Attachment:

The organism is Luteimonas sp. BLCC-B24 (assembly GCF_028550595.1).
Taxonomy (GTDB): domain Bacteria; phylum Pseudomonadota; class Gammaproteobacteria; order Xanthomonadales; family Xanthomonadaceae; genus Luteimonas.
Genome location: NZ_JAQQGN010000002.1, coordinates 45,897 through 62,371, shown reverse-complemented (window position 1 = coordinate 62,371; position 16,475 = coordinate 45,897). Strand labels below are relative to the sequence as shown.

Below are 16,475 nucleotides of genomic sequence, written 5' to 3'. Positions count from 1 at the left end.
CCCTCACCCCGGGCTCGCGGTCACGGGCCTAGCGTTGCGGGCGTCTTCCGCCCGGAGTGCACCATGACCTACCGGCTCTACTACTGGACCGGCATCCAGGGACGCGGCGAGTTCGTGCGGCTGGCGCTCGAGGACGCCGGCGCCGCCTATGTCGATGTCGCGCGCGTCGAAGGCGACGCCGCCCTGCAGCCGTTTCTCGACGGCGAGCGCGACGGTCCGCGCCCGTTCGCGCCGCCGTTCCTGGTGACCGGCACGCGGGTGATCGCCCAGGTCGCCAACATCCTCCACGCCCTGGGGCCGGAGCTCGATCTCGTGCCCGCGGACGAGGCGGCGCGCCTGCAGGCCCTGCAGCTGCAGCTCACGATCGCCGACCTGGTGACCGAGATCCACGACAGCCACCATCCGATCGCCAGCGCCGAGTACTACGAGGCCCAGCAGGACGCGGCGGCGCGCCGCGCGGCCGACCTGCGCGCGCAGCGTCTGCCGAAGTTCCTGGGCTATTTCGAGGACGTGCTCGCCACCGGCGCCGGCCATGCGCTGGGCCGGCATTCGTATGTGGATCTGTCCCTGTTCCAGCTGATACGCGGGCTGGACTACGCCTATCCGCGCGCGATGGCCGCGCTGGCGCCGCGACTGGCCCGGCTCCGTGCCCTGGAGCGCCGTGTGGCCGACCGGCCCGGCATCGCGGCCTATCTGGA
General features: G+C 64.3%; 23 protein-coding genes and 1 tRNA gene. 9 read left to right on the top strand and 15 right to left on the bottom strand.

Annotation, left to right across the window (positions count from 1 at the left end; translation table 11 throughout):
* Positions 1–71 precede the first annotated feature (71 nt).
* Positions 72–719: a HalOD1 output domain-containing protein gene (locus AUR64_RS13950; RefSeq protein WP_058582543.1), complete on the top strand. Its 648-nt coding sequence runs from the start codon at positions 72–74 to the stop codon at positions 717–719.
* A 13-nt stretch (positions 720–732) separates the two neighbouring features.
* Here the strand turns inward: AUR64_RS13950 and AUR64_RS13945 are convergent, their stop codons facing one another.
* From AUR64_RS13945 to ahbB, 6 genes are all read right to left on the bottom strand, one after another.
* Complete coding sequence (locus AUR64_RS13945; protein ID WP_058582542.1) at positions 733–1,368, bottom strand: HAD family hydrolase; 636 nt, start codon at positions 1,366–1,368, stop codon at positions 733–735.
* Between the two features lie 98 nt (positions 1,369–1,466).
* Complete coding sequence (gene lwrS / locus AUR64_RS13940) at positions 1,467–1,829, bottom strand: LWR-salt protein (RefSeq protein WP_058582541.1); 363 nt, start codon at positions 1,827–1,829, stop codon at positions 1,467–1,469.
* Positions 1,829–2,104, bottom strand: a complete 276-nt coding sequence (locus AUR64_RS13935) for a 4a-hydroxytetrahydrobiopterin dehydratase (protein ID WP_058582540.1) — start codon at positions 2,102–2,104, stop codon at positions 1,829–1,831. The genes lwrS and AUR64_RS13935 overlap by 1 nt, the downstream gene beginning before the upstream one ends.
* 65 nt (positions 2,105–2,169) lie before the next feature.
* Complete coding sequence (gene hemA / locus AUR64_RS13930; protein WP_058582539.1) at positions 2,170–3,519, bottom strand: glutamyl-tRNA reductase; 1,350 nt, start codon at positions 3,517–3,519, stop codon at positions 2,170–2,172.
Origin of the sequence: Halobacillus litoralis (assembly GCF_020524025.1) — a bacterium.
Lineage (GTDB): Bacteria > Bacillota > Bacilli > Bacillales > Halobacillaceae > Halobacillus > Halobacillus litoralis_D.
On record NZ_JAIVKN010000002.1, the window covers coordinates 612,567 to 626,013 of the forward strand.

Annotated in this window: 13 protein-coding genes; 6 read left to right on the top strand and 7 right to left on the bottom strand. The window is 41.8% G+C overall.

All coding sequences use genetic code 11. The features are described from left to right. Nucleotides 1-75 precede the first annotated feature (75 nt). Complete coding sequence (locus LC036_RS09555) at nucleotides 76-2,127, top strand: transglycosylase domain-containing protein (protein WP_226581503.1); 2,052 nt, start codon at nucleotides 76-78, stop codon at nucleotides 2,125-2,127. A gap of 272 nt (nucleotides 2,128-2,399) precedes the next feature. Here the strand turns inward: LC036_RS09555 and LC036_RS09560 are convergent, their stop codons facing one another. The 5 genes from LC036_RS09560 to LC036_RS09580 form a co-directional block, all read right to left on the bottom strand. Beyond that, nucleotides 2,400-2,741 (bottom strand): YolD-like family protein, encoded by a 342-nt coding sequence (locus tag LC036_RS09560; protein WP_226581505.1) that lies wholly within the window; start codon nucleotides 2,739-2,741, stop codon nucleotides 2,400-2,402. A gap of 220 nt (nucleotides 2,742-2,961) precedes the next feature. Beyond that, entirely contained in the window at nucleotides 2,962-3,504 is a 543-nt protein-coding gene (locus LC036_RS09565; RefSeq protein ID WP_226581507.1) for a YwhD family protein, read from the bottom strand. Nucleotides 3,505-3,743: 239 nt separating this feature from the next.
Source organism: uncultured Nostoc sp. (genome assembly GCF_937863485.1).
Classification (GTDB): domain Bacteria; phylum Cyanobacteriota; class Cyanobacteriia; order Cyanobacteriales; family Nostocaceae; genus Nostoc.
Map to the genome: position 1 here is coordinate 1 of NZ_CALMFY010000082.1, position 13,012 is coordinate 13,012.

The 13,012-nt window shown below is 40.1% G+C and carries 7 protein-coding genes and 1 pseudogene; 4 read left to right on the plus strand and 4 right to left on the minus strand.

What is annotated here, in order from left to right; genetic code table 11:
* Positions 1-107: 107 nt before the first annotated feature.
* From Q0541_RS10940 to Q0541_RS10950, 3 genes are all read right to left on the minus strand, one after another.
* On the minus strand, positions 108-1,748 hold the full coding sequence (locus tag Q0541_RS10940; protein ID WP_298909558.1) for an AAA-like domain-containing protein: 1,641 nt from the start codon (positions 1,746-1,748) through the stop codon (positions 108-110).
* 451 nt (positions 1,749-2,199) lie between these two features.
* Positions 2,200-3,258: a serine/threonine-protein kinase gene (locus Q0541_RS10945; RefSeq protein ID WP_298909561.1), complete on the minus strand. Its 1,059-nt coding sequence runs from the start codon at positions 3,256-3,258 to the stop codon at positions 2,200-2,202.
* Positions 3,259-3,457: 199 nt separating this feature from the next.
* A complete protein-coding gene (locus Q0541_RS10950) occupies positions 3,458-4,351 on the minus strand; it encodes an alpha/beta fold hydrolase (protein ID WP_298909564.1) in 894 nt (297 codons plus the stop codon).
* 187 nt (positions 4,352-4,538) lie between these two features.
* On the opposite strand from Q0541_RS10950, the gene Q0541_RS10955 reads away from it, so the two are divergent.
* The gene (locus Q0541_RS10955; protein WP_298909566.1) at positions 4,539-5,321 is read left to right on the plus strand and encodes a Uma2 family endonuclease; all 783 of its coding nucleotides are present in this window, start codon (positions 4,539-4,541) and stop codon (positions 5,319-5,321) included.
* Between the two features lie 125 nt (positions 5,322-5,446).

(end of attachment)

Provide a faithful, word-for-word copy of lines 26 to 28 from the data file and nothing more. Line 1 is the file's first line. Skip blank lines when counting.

Map to the genome: position 1 here is coordinate 1 of NZ_CALMFY010000082.1, position 13,012 is coordinate 13,012.

The 13,012-nt window shown below is 40.1% G+C and carries 7 protein-coding genes and 1 pseudogene; 4 read left to right on the plus strand and 4 right to left on the minus strand.

What is annotated here, in order from left to right; genetic code table 11: